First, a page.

Guide to Wheelchair Lifts: Basic Understanding
Now that we have completed our discussion on Ramps, the different types of ramps (permanent and temporary/portable) as well as the most recommended purchasing options, we are going to move on to wheelchair lifts.
As I have mentioned previously in our initial discussion about ramps, a ramp is not always the best option for eliminating stair use. Sometimes, a wheelchair lift can prove to be easier, more efficient, more practical and often even cheaper than a ramp.
In our discussion here, we will discuss the different types of outdoor wheelchair lifts and all you might need to know about them. In a following discussion we will go through the recommended purchasing options.
Let’s jump right in!
A wheelchair lift is basically a simplified elevator. It consists of a platform which, controlled by a motor, rides up and down a track to take the wheelchair from one level landing to another. Similar to ramps, wheelchair lifts can be used for both home entrances and vehicles to assist a wheelchair user in getting from one level to another. For example, from the walkway/driveway to the front porch or from the vehicle to the ground.
Following we will go though the various types of lifts to help you learn their differences and thereby make an informed decision for yourself or your loved ones.
There is one type of motorized lift which cannot be used for wheelchairs, but is another alternative to a ramp, and that is the outdoor stairlift. We will discuss this one first and then go through the wheelchair lifts.
Outdoor stair lifts run similar to traditional indoor stairlifts. They consist of a seat attached to a track/rail which is installed along the stairwell and rides along the incline of the stairs taking the user from one level landing to another. The outdoor option does the same job as the indoor one, but simply provides additional weather protection options.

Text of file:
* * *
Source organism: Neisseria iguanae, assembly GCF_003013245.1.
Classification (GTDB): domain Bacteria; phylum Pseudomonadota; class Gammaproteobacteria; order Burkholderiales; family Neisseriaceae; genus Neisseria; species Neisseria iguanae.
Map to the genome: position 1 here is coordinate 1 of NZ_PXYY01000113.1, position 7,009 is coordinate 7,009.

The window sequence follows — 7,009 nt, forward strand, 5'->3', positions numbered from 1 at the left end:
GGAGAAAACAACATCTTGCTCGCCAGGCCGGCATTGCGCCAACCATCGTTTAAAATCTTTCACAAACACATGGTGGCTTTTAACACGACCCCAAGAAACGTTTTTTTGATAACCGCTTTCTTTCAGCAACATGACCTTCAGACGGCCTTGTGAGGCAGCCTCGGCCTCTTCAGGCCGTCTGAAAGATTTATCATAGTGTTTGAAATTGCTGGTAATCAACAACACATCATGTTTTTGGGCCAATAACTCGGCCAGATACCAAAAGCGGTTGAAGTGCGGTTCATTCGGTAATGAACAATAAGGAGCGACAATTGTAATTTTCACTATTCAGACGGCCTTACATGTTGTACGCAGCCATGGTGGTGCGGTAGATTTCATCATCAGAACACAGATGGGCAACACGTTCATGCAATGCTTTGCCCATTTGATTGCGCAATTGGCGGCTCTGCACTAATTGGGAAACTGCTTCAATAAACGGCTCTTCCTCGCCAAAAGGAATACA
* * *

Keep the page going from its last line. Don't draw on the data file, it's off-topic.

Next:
Outdoor stairlifts require the user to transfer from their wheelchair to the seat on the lift in order to rise from one level to another. The reason that I specify this is that this therefore may not be the most practical option for someone who is dependent on their wheelchair and requires assistance to transfer in and out of it.
Additionally, keeping the future in mind, even if someone is currently able to transfer to and from the chairs independently, you may want to consider a platform lift in the occasion that the condition may not be the same over time increasing the dependence on the wheelchair in which case a platform lift would be then be needed. As always though, we try to initially consider modifications which can adapt with us in the case of a change in physical condition. Therefore, it is essential to look at all types of lifts from the get-go in order to plan ahead and save ourselves from possible stress later on.
Now we’ll dive right in to the types of lifts.
Vertical platform lifts/Porch Lift
A vertical platform lift is a lift which rides vertically upward from one level landing to another. The lift consists of a platform that is attached to a vertical “wall” with a rail which takes the platform up and down between landings.
Inclined platform lifts
An inclined platform lift moves up stairs similar to a traditional stair lift, except the user rides in their wheelchair on a platform instead of transferring to a seat. The track/rail which guides the inclined platform lift is attached to the stairwell and rides along the incline of the stairs taking the user from one level landing to another.
Each situation should be evaluated independently to determine which lift makes the most sense.
Before we conclude, something important to keep in mind are the building codes and permits which must be researched prior to installing a lift. The lift company should have this information for your area and the areas they service. Your job is to ask!
That’s that for Guide to Wheelchair Lifts: Basic Understanding but stay tuned for our following discussions on pricing and specific products!
Contact us with comments or questions.
We’ll keep you POSTED!
To safe and happy homes,
Golda, a licensed Occupational Therapist and Certified Aging in Place Specialist (CAPS professional) was inspired to specialize in an area which she felt would increase her clients’ quality of life beyond typical therapy treatment sessions. Golda embraces the idea of increasing clients’ abilities to reside in their homes barrier-free as providing a level of quality of life which cannot be matched. Follow along with Golda on her journey of creating a comprehensive resource center for home accessibility modifications here at adapttostay.com.